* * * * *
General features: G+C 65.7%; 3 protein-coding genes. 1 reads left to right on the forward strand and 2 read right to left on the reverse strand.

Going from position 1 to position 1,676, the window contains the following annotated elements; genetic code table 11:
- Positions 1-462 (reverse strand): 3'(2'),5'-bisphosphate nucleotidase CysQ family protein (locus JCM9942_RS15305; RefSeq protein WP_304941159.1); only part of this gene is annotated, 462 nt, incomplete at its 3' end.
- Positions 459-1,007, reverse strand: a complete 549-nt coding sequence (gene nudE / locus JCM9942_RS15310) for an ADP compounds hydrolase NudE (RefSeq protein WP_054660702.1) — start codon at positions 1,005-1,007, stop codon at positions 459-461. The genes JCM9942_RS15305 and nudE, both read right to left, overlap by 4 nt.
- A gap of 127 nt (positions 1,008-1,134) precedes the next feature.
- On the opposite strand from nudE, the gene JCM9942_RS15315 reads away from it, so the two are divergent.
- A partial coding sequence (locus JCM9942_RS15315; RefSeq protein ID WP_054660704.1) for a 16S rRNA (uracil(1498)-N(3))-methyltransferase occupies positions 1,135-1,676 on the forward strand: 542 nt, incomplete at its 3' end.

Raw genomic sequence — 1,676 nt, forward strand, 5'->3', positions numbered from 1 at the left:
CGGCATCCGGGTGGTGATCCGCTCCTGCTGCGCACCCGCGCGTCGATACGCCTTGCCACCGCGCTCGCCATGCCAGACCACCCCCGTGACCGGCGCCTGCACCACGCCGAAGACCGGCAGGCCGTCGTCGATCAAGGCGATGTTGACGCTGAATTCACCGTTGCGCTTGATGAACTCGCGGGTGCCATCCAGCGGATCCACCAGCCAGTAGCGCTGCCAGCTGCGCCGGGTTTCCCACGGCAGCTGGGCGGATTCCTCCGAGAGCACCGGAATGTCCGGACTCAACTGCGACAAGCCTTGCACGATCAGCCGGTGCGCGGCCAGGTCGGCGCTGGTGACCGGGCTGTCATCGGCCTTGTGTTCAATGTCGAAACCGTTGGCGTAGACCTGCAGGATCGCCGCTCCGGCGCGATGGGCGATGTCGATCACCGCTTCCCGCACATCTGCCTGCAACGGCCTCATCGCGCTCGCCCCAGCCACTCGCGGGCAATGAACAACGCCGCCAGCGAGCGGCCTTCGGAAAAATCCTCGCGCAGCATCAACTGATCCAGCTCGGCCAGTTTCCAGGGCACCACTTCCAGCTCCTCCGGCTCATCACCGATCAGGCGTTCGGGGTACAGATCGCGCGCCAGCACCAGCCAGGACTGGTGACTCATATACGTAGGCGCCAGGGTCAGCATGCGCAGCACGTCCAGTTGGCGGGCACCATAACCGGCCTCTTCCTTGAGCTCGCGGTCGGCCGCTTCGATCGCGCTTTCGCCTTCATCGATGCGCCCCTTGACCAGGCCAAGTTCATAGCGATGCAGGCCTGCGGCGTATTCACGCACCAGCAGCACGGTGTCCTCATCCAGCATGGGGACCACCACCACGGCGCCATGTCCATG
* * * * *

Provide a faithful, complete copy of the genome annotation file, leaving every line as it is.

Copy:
General features: G+C 65.7%; 3 protein-coding genes. 1 reads left to right on the forward strand and 2 read right to left on the reverse strand.

Going from position 1 to position 1,676, the window contains the following annotated elements; genetic code table 11:
- Positions 1-462 (reverse strand): 3'(2'),5'-bisphosphate nucleotidase CysQ family protein (locus JCM9942_RS15305; RefSeq protein WP_304941159.1); only part of this gene is annotated, 462 nt, incomplete at its 3' end.
- Positions 459-1,007, reverse strand: a complete 549-nt coding sequence (gene nudE / locus JCM9942_RS15310) for an ADP compounds hydrolase NudE (RefSeq protein WP_054660702.1) — start codon at positions 1,005-1,007, stop codon at positions 459-461. The genes JCM9942_RS15305 and nudE, both read right to left, overlap by 4 nt.
- A gap of 127 nt (positions 1,008-1,134) precedes the next feature.
- On the opposite strand from nudE, the gene JCM9942_RS15315 reads away from it, so the two are divergent.
- A partial coding sequence (locus JCM9942_RS15315; RefSeq protein ID WP_054660704.1) for a 16S rRNA (uracil(1498)-N(3))-methyltransferase occupies positions 1,135-1,676 on the forward strand: 542 nt, incomplete at its 3' end.

Raw genomic sequence — 1,676 nt, forward strand, 5'->3', positions numbered from 1 at the left:
CGGCATCCGGGTGGTGATCCGCTCCTGCTGCGCACCCGCGCGTCGATACGCCTTGCCACCGCGCTCGCCATGCCAGACCACCCCCGTGACCGGCGCCTGCACCACGCCGAAGACCGGCAGGCCGTCGTCGATCAAGGCGATGTTGACGCTGAATTCACCGTTGCGCTTGATGAACTCGCGGGTGCCATCCAGCGGATCCACCAGCCAGTAGCGCTGCCAGCTGCGCCGGGTTTCCCACGGCAGCTGGGCGGATTCCTCCGAGAGCACCGGAATGTCCGGACTCAACTGCGACAAGCCTTGCACGATCAGCCGGTGCGCGGCCAGGTCGGCGCTGGTGACCGGGCTGTCATCGGCCTTGTGTTCAATGTCGAAACCGTTGGCGTAGACCTGCAGGATCGCCGCTCCGGCGCGATGGGCGATGTCGATCACCGCTTCCCGCACATCTGCCTGCAACGGCCTCATCGCGCTCGCCCCAGCCACTCGCGGGCAATGAACAACGCCGCCAGCGAGCGGCCTTCGGAAAAATCCTCGCGCAGCATCAACTGATCCAGCTCGGCCAGTTTCCAGGGCACCACTTCCAGCTCCTCCGGCTCATCACCGATCAGGCGTTCGGGGTACAGATCGCGCGCCAGCACCAGCCAGGACTGGTGACTCATATACGTAGGCGCCAGGGTCAGCATGCGCAGCACGTCCAGTTGGCGGGCACCATAACCGGCCTCTTCCTTGAGCTCGCGGTCGGCCGCTTCGATCGCGCTTTCGCCTTCATCGATGCGCCCCTTGACCAGGCCAAGTTCATAGCGATGCAGGCCTGCGGCGTATTCACGCACCAGCAGCACGGTGTCCTCATCCAGCATGGGGACCACCACCACGGCGCCATGTCCATG